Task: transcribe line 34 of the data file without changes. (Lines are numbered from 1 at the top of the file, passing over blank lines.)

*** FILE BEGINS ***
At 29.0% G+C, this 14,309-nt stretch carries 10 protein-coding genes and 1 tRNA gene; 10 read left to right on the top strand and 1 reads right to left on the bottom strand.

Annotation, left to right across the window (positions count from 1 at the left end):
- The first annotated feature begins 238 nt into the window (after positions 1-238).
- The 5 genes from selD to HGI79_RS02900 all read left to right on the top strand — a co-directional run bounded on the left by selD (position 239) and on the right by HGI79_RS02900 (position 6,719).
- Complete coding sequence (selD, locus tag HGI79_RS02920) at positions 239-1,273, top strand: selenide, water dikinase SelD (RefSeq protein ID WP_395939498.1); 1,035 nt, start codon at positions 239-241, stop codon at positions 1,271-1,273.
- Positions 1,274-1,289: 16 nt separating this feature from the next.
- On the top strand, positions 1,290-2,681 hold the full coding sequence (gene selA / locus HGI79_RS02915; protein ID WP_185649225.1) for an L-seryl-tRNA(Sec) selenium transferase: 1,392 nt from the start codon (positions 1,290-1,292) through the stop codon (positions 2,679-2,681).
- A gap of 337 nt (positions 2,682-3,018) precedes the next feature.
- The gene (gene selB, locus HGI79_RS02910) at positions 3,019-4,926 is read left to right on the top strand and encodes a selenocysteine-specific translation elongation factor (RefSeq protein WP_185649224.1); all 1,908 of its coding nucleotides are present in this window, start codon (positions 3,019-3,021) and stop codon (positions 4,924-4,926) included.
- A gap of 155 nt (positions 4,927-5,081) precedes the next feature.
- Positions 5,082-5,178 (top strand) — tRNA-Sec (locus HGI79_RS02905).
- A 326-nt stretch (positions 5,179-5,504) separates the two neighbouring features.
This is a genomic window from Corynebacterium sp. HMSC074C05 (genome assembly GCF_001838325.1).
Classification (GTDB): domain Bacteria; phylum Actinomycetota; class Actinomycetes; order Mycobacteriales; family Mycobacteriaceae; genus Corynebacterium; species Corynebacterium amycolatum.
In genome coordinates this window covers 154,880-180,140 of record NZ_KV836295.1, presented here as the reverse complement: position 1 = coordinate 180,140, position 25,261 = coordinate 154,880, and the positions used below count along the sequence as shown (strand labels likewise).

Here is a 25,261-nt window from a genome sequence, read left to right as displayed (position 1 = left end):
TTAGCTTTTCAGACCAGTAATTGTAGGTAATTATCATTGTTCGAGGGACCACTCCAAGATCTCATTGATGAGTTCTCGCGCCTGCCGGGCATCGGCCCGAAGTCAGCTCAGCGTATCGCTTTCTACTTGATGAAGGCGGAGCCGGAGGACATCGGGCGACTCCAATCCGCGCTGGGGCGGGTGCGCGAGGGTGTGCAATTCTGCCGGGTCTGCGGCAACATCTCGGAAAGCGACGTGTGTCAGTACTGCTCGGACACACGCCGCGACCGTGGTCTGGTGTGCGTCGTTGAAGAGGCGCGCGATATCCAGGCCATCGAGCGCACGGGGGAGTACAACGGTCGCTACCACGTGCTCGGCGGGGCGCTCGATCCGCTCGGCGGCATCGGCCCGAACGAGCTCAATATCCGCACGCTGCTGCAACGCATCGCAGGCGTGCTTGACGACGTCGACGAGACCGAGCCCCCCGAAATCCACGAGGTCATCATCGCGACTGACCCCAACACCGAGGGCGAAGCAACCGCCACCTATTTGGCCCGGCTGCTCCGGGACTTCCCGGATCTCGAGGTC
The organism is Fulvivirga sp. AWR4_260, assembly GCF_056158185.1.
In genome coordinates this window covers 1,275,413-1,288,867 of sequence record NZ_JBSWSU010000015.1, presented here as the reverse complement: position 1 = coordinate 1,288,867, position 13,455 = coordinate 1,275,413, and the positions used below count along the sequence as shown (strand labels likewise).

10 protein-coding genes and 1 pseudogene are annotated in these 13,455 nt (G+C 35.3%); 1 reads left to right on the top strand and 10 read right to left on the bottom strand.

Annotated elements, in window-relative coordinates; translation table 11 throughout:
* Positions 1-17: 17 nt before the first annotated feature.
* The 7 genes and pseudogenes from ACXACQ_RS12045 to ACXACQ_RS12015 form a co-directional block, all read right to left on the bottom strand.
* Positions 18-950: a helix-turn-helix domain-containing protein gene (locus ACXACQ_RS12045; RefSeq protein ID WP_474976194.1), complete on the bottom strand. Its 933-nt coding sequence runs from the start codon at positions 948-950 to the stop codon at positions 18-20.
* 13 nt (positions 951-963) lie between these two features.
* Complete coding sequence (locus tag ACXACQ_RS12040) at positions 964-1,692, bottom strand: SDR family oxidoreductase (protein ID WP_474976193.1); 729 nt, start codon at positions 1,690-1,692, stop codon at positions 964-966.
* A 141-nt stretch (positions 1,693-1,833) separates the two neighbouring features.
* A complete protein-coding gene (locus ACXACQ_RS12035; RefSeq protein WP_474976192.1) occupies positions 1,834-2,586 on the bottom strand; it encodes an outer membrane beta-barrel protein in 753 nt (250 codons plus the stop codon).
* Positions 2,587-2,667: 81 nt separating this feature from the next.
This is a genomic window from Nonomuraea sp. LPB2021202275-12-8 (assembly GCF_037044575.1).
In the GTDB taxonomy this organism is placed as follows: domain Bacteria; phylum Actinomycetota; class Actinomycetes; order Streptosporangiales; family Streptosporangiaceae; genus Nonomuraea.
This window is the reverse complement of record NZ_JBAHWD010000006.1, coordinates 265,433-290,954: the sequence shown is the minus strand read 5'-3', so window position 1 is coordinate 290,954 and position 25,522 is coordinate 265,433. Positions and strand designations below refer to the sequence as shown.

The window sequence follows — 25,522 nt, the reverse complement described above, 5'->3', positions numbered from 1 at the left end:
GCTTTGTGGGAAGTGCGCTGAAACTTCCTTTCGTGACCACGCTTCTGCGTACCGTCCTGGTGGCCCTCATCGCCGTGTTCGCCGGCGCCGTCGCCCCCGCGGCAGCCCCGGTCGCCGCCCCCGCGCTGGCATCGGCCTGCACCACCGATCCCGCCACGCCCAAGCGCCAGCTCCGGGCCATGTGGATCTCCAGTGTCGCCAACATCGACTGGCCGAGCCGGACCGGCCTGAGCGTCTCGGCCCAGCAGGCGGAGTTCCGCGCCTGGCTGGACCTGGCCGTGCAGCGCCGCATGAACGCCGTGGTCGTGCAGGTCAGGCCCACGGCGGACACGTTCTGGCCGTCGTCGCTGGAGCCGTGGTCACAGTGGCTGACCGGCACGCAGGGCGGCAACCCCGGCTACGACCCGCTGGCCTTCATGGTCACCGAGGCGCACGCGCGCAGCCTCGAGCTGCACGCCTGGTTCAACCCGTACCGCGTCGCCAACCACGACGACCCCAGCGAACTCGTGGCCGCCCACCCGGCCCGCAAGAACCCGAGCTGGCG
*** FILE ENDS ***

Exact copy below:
GCTTTGTGGGAAGTGCGCTGAAACTTCCTTTCGTGACCACGCTTCTGCGTACCGTCCTGGTGGCCCTCATCGCCGTGTTCGCCGGCGCCGTCGCCCCCGCGGCAGCCCCGGTCGCCGCCCCCGCGCTGGCATCGGCCTGCACCACCGATCCCGCCACGCCCAAGCGCCAGCTCCGGGCCATGTGGATCTCCAGTGTCGCCAACATCGACTGGCCGAGCCGGACCGGCCTGAGCGTCTCGGCCCAGCAGGCGGAGTTCCGCGCCTGGCTGGACCTGGCCGTGCAGCGCCGCATGAACGCCGTGGTCGTGCAGGTCAGGCCCACGGCGGACACGTTCTGGCCGTCGTCGCTGGAGCCGTGGTCACAGTGGCTGACCGGCACGCAGGGCGGCAACCCCGGCTACGACCCGCTGGCCTTCATGGTCACCGAGGCGCACGCGCGCAGCCTCGAGCTGCACGCCTGGTTCAACCCGTACCGCGTCGCCAACCACGACGACCCCAGCGAACTCGTGGCCGCCCACCCGGCCCGCAAGAACCCGAGCTGGCG